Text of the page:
Prostate Cancer Canada is encouraging men to get tested for the potentially deadly disease with a bold campaign that references historical and fictional characters in the form of latex gloves – yes, those donned by doctors for the often dreaded digital rectal exam meant to detect the presence of tumours in the male sex gland.
Called “Famous Fingers,” the campaign features 13 gloves – index fingers raised – that are hand-painted with iconic designs for such luminaries as Babe Ruth, Napoleon, Winston Churchill and King Tut.
Each glove is accompanied by the figure’s signature accomplishment. Take, for instance, Sherlock Holmes: “His finger cracked every case. Next up, your prostate?”
“Men may not like inherently to be talking about their prostate, but we do know they like talking about movies and music and sports,” said Yaz Maziar, senior director of marketing and communications for Prostate Cancer Canada (PCC).
“So when you have figures in the campaign like Babe Ruth or Beethoven or Abe Lincoln or Thor or Frankenstein, these are things that men will find humour in,” he said.
“And with all the flutter out there to break through that noise, this is helping guys have some fun conversations online around an important health topic.”
All levity aside, Famous Fingers isn’t so much about prodding men to get a digital exam, but to discuss prostate cancer with their doctor and to have a test that measures the level of prostate specific antigen, or PSA, in their blood, said Dr. Stuart Edmonds, PCC’s vice-president of research, health promotion and survivorship.
An elevated level of PSA can be indicative of cancer in the walnut-sized gland and early detection can make a critical difference in the odds of survival, said Edmonds, noting that prostate cancer causes virtually no symptoms in its early stages.
“And oftentimes when men start to exhibit symptoms of prostate cancer, it’s already late-stage and so the options for treatment are reduced, and actually you’re looking at a very aggressive form of treatment that may lead to men passing away,” he said.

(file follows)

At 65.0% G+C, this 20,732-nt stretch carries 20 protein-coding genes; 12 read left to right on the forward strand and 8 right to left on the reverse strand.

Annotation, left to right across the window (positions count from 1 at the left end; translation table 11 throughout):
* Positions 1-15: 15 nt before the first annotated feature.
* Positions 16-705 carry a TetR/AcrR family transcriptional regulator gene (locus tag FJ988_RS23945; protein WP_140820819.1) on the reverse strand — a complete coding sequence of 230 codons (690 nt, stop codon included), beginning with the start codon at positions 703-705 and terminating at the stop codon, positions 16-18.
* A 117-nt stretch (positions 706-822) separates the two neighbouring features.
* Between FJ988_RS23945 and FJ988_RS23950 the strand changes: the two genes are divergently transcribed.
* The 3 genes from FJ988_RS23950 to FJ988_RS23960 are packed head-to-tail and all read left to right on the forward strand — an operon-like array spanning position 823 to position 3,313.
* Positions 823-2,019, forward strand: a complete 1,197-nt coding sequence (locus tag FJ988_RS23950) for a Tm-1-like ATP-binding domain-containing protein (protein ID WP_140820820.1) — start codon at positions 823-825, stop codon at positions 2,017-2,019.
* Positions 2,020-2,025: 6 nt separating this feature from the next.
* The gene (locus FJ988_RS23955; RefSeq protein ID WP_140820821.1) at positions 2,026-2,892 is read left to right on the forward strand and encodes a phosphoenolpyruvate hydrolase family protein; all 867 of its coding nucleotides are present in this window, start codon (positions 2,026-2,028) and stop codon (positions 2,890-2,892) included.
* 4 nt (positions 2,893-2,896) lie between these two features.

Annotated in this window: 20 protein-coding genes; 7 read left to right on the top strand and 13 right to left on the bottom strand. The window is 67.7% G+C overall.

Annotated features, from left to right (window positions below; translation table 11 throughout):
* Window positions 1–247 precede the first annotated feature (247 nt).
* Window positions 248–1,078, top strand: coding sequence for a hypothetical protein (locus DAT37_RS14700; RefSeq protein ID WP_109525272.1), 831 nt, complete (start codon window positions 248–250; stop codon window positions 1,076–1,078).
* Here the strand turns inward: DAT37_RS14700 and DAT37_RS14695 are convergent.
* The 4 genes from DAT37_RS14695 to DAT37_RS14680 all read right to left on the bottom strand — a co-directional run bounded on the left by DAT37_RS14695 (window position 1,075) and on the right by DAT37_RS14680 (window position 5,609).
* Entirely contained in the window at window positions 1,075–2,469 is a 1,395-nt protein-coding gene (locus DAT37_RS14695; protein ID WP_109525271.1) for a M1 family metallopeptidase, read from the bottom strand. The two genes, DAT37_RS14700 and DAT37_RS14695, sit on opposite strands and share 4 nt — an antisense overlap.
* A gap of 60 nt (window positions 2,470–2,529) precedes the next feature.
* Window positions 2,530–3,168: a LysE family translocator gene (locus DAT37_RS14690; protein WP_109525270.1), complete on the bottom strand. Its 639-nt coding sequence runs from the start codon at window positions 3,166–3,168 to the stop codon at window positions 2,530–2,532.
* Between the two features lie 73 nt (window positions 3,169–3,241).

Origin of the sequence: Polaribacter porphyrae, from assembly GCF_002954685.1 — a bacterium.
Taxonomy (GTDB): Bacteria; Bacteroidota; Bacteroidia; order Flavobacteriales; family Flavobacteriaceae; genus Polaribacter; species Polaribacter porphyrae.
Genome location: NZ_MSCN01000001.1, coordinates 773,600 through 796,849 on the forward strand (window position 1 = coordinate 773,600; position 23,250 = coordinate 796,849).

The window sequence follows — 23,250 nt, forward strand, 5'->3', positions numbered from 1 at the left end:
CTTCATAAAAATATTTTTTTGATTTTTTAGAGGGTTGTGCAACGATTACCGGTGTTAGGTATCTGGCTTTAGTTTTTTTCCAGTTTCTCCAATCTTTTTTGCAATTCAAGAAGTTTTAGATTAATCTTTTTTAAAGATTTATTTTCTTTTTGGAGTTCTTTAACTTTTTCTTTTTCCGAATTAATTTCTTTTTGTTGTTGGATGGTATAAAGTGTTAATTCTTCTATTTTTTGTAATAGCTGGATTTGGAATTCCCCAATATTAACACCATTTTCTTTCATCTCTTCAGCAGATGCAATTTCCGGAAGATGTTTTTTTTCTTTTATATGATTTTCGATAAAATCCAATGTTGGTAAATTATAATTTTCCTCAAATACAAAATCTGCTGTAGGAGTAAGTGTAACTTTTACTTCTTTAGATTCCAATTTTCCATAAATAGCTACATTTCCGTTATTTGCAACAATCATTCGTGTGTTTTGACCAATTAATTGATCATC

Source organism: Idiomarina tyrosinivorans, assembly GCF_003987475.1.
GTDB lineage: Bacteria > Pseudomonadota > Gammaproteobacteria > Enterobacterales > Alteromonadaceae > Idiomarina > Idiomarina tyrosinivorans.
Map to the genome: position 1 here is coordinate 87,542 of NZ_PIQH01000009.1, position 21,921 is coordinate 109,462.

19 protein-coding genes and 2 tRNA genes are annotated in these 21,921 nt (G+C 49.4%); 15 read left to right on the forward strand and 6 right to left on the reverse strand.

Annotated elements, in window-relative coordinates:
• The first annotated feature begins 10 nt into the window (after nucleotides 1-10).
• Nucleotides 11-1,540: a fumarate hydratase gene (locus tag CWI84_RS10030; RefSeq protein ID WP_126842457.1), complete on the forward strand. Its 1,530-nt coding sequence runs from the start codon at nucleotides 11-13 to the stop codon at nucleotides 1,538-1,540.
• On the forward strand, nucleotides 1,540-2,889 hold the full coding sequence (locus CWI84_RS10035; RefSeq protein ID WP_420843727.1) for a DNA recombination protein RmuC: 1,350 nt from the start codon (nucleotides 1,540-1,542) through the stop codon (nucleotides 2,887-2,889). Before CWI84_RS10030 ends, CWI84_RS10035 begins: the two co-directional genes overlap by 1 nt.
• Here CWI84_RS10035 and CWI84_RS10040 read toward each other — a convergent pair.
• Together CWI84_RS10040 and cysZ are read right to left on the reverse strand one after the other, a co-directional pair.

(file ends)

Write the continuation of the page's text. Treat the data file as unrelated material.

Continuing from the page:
“So the idea is to detect prostate cancer early to be able to intervene, if necessary, early with radiation therapy or … surgery. And if you can catch it when it’s still localized, the chances for survival are close to 100 per cent. If you don’t catch it early and its metastasized, (five-year) survival goes down to around 26, 27 per cent.”
In 2017, an estimated 21,300 Canadian men were diagnosed with prostate cancer and 4,100 died from the disease, says the Canadian Cancer Society. Prostate cancer is the third deadliest malignancy among men after lung and colorectal cancer.
Despite controversy over PSA testing – in some cases, false positives or misinterpretation of results can lead to unnecessary or excessive treatment – Edmonds said Prostate Cancer Canada supports its use and suggests men should start discussing the issue with their doctors when they reach their 40s.
One way to deal with the risk of overtreatment is to put men on “active surveillance,” in which close monitoring with regular PSA testing and possibly biopsies will determine if their tumour has grown and warrants more aggressive treatment.
“What we’ve seen over the last 20 years is a 40 per cent reduction in the mortality rate in Canada from prostate cancer,” said Edmonds, who attributes much of that decline to PSA testing, which was introduced about 25 years ago.
Yet many men are reluctant to raise the subject of testing for prostate cancer with their doctors, in part because it means talking about their urinary and sexual anatomy, he said. Treatment for prostate cancer can lead to urinary incontinence and sexual dysfunction.
“There’s a sense of being fallible, showing weakness, and we’re talking about something that can actually be emasculating.”
The Famous Fingers campaign “is a way of catching people’s attention,” Edmonds said.
“We know that there are issues around men going to get tested or ask questions of their physician about prostate cancer and this is a way we can really raise awareness and say it’s not a bad thing to have that discussion and it’s not a bad thing to get tested either.”
However, a professor of marketing at Queen’s University’s School of Business suggests the campaign could fail to have its intended impact because of its pointed focus on rectal exams, even though it’s done in a light-hearted way.
“It’s humorous, but frankly what the advertisement will say to the average man is: ‘Why don’t you go and get a finger put in your rectum and find out whether or not you have cancer,”‘ Wong said from Kingston, Ont.
“It’s really not a message that endears one to the idea of having an examination.”
“If their strategy was to increase the pool of people who are willing to be checked for prostate cancer, that’s the wrong message to do it with,” he said, adding that the use of humour could obscure more critical issues, such as the potential impact of the disease and treatment on the ability to have sex.
“Ask yourself which sells best – sex or humour? Most people would say sex.”